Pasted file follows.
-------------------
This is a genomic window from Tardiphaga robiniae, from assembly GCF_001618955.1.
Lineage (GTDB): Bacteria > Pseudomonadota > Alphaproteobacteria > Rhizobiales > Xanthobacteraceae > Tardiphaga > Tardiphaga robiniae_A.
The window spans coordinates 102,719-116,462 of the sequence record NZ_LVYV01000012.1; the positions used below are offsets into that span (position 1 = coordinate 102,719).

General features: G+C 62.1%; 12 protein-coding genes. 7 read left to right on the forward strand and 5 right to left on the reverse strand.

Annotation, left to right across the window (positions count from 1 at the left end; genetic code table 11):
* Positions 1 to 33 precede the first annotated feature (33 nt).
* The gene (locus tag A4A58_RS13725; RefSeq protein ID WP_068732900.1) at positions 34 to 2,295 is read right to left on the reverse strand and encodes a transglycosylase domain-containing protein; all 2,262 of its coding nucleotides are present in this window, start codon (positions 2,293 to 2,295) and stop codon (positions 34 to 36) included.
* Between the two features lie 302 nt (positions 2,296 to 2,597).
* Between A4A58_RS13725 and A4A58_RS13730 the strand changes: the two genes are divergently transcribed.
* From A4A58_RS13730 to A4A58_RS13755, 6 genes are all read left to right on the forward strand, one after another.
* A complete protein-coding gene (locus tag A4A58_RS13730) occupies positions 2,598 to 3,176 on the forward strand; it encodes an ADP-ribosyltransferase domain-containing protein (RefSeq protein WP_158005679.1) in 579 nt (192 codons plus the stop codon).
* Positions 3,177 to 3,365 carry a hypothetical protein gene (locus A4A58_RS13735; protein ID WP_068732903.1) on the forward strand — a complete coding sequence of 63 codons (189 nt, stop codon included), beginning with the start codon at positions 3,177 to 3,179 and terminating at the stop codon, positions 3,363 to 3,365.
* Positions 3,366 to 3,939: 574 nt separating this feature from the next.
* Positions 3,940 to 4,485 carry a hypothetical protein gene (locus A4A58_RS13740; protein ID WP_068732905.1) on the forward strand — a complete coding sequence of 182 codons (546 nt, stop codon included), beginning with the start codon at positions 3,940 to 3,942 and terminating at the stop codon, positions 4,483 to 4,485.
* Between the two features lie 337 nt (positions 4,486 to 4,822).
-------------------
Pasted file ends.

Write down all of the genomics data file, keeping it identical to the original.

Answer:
This is a genomic window from Tardiphaga robiniae, from assembly GCF_001618955.1.
Lineage (GTDB): Bacteria > Pseudomonadota > Alphaproteobacteria > Rhizobiales > Xanthobacteraceae > Tardiphaga > Tardiphaga robiniae_A.
The window spans coordinates 102,719-116,462 of the sequence record NZ_LVYV01000012.1; the positions used below are offsets into that span (position 1 = coordinate 102,719).

General features: G+C 62.1%; 12 protein-coding genes. 7 read left to right on the forward strand and 5 right to left on the reverse strand.

Annotation, left to right across the window (positions count from 1 at the left end; genetic code table 11):
* Positions 1 to 33 precede the first annotated feature (33 nt).
* The gene (locus tag A4A58_RS13725; RefSeq protein ID WP_068732900.1) at positions 34 to 2,295 is read right to left on the reverse strand and encodes a transglycosylase domain-containing protein; all 2,262 of its coding nucleotides are present in this window, start codon (positions 2,293 to 2,295) and stop codon (positions 34 to 36) included.
* Between the two features lie 302 nt (positions 2,296 to 2,597).
* Between A4A58_RS13725 and A4A58_RS13730 the strand changes: the two genes are divergently transcribed.
* From A4A58_RS13730 to A4A58_RS13755, 6 genes are all read left to right on the forward strand, one after another.
* A complete protein-coding gene (locus tag A4A58_RS13730) occupies positions 2,598 to 3,176 on the forward strand; it encodes an ADP-ribosyltransferase domain-containing protein (RefSeq protein WP_158005679.1) in 579 nt (192 codons plus the stop codon).
* Positions 3,177 to 3,365 carry a hypothetical protein gene (locus A4A58_RS13735; protein ID WP_068732903.1) on the forward strand — a complete coding sequence of 63 codons (189 nt, stop codon included), beginning with the start codon at positions 3,177 to 3,179 and terminating at the stop codon, positions 3,363 to 3,365.
* Positions 3,366 to 3,939: 574 nt separating this feature from the next.
* Positions 3,940 to 4,485 carry a hypothetical protein gene (locus A4A58_RS13740; protein ID WP_068732905.1) on the forward strand — a complete coding sequence of 182 codons (546 nt, stop codon included), beginning with the start codon at positions 3,940 to 3,942 and terminating at the stop codon, positions 4,483 to 4,485.
* Between the two features lie 337 nt (positions 4,486 to 4,822).